If there are abnormal exams or tests from here on out, they will require beginning a new project like this one with possible changes to scope or processes depending on requirements and advances.


Final Thoughts

Cancer is a difficult process for anyone to go through. With all the things involved in my treatment and care from symptoms because of not only the disease, but the treatments involved, I often thought about how much more difficult it is for kids, as well as those without the experience or resources that I had available to me. Having a well laid out and documented plan helped me organize and elicit the information I needed to be informed as a stakeholder and project manager. My medical background helped me understand the hows and whys of the treatment, and my experience in medical billing has helped me navigate the world of health insurance for a diagnosis as challenging as this.

Incorporating some of the processes in project management can help not only staff, but patients better organize their treatment and expectations. Even if not certified in project management, the knowledge gained by medical staff members can only help patients work through the complex healthcare system for things like cancer, trauma care, and chronic illness.


Best of PMTimes: Change Management in Projects – The Overlooked Methodology

The Scenario

The decision to implement a new technology solution is a significant one and, in many cases, a project that typically an organization is unlikely to undertake often. It is a project that requires a significant investment of money, time, and effort and so, return on investment (ROI) represents an important set of metrics that an organization should keep at the forefront of their minds. In almost all cases, the primary ROI metric is in fact a question – “How many people are now using the new software?”. This basic question should never be overlooked and I recommend asking it at the earliest stage of the project and phrasing that question differently- “How do we ensure everyone embraces our new software?”.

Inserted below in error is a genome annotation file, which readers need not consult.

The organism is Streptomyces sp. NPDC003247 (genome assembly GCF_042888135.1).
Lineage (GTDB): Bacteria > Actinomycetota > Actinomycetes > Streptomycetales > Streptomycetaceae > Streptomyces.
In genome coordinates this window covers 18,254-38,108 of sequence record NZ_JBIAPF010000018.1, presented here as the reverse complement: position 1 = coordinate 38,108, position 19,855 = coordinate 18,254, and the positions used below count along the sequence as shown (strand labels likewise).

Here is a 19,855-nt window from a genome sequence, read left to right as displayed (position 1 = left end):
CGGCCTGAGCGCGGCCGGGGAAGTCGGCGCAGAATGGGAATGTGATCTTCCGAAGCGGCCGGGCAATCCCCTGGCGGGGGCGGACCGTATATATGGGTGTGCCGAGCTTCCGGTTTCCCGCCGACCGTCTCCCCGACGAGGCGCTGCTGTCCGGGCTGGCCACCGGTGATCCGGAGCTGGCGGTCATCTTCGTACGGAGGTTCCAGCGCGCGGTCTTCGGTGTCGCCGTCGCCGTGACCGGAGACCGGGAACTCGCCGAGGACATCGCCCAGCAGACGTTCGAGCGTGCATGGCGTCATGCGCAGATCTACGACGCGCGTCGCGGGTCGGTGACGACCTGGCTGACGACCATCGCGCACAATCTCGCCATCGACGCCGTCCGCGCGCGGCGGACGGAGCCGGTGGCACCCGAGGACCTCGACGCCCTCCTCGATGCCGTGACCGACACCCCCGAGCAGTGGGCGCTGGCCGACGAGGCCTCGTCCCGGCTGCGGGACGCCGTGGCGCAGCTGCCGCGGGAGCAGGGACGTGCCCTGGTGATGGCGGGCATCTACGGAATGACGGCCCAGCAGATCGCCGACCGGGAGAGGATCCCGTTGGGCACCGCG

This subtle nuance is so frequently missed or undervalued, which is understandable as so much focus is applied to the traditional method of running technology projects; the priority is delivery and subsequently, user adoption does not get the attention it requires. Like a motor car, you can build the finest, most performant engine but if you only include one seat, only a select few people will choose to drive it.


The Culture

First and foremost, it is important to understand that having a perfectly designed and configured technology solution will not alone deliver a truly successful project. In the modern professional world, each of us has a significant level of autonomy in how we work and when using technology; we do not share email addresses or mobile phones and we typically undertake our day-to-day jobs differently from the next person. These examples are obvious when we think about them, so we should look at change through a similar lens; change affects people at an individual level.

The human mind is a complex thing; 1.4kgs of intelligence, hope, love, fear, and everything in between. We celebrate and promote our individuality in life, so we must consider everyone’s uniqueness when delivering a project. When we think back to previous changes we have experienced in our professional lives, almost always the same combination of positive and negative questions and remarks are made. Such examples include:

  • “Great! It’s about time we improved that.”
  • “Not for me. The current solution works just fine.”
  • “The last project was a nightmare.”
  • “Wow! This might actually make my life a lot easier.”

It is natural to respond negatively to change. Even as a Project Manager, in the past I have instinctively reacted with pessimism when I have felt a change was forced upon me! It is this realization that has driven me to adjust and develop project delivery methods to encourage people to embrace change.



Delivering Change

We need to view delivering successful change as both a lineal and perpetual process. Embracing change starts at the onset of a project and continues throughout the weeks and months ahead until we reach ‘go-live’ and beyond. The sections below include suggested methods for embracing change and delivering a successful project.

1. Ignite Interest – 0-1 month of the project

It is important to start communicating with the user community as soon as possible. This is a vital step- addressing the common complaints raised by users that they were unaware of and/or not consulted about the new software.

Below are some ways to get you started on communicating and igniting interest:

  • Announce during any regular “Town Hall” style company-wide meetings